Huddersfield-based road safety charity Brake is calling on the government to introduce compulsory regular eyesight testing for drivers amid claims that bad eyesight causes almost 3,000 casualties a year.
The charity says a survey it has carried out with Specsavers and the RSA Insurance Group shows strong public support with almost nine in 10 in favour of drivers having to prove they have had a recent sight test every 10 years when they renew their licence or photo card.
Brake says research indicates this change in the law would significantly reduce the estimated 2,900 casualties caused by poor driver vision each year.
The survey reveals that a quarter of drivers admit they have not had their eyes tested in more than two years despite research showing you can lose up to 40% of your vision before noticing the difference.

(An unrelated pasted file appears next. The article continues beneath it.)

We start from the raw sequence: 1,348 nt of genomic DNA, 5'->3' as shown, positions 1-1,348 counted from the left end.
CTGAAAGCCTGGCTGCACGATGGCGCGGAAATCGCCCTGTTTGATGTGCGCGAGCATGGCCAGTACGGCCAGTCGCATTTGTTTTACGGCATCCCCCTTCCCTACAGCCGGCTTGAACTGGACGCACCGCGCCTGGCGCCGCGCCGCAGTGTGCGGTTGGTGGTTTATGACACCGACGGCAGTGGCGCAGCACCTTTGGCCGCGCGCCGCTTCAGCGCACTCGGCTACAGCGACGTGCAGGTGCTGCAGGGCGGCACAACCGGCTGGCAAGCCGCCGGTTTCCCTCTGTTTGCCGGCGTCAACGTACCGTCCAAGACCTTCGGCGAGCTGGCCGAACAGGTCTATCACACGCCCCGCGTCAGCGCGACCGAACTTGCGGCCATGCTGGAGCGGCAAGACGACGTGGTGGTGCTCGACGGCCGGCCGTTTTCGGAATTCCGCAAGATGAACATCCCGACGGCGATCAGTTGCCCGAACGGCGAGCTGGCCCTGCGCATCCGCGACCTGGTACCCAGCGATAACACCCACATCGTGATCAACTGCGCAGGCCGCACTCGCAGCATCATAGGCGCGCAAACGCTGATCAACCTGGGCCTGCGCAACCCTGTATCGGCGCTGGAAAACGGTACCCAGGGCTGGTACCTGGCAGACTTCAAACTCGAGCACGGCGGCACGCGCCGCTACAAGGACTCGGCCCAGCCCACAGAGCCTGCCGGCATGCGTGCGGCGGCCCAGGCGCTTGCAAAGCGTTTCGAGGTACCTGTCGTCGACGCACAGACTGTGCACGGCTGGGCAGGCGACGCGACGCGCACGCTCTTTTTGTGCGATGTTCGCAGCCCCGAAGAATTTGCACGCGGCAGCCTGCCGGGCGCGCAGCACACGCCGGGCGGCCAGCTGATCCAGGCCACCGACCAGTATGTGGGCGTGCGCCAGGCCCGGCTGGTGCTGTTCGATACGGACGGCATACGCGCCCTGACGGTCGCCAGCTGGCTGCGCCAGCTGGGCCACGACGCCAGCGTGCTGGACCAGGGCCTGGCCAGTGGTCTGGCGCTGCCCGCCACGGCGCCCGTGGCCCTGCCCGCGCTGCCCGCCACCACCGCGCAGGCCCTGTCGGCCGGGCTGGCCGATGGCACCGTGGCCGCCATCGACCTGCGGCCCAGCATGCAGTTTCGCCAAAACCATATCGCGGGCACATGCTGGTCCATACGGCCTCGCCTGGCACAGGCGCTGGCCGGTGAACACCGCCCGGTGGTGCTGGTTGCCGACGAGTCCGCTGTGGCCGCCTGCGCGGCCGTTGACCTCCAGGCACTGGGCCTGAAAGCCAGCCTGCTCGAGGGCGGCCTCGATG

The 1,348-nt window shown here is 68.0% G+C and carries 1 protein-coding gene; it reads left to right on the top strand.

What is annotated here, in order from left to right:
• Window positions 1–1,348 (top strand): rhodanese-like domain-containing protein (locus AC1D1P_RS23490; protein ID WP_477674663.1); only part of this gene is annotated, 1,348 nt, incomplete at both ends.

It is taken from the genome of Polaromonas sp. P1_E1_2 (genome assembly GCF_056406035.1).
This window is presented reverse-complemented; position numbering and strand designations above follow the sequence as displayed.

Many drivers are also failing to respond to warning signs in regards to their vision. One in five (19%) have put off visiting the optician when they noticed a problem while one in eight drivers who know they need glasses or lenses to drive have done so without them in the past year.
The survey also revealed that more than 1.5 million UK drivers (4%) have never had their eyes tested.
The only measure now in place to ensure driver vision satisfies minimum legal standards is the number-plate test carried out from 20 metres away before driving tests and occasionally at the roadside if police suspect an eyesight problem.
Brake deputy chief executive Julie Townsend said: “Compulsory regular eyesight testing for drivers is a common sense, lifesaving move. If you drive, it’s not just your own health you are jeopardising by neglecting your eyesight, but the lives of those around you. That’s why it’s vital for drivers to get their eyes professionally checked at least every two years as eyesight can deteriorate rapidly without you noticing.”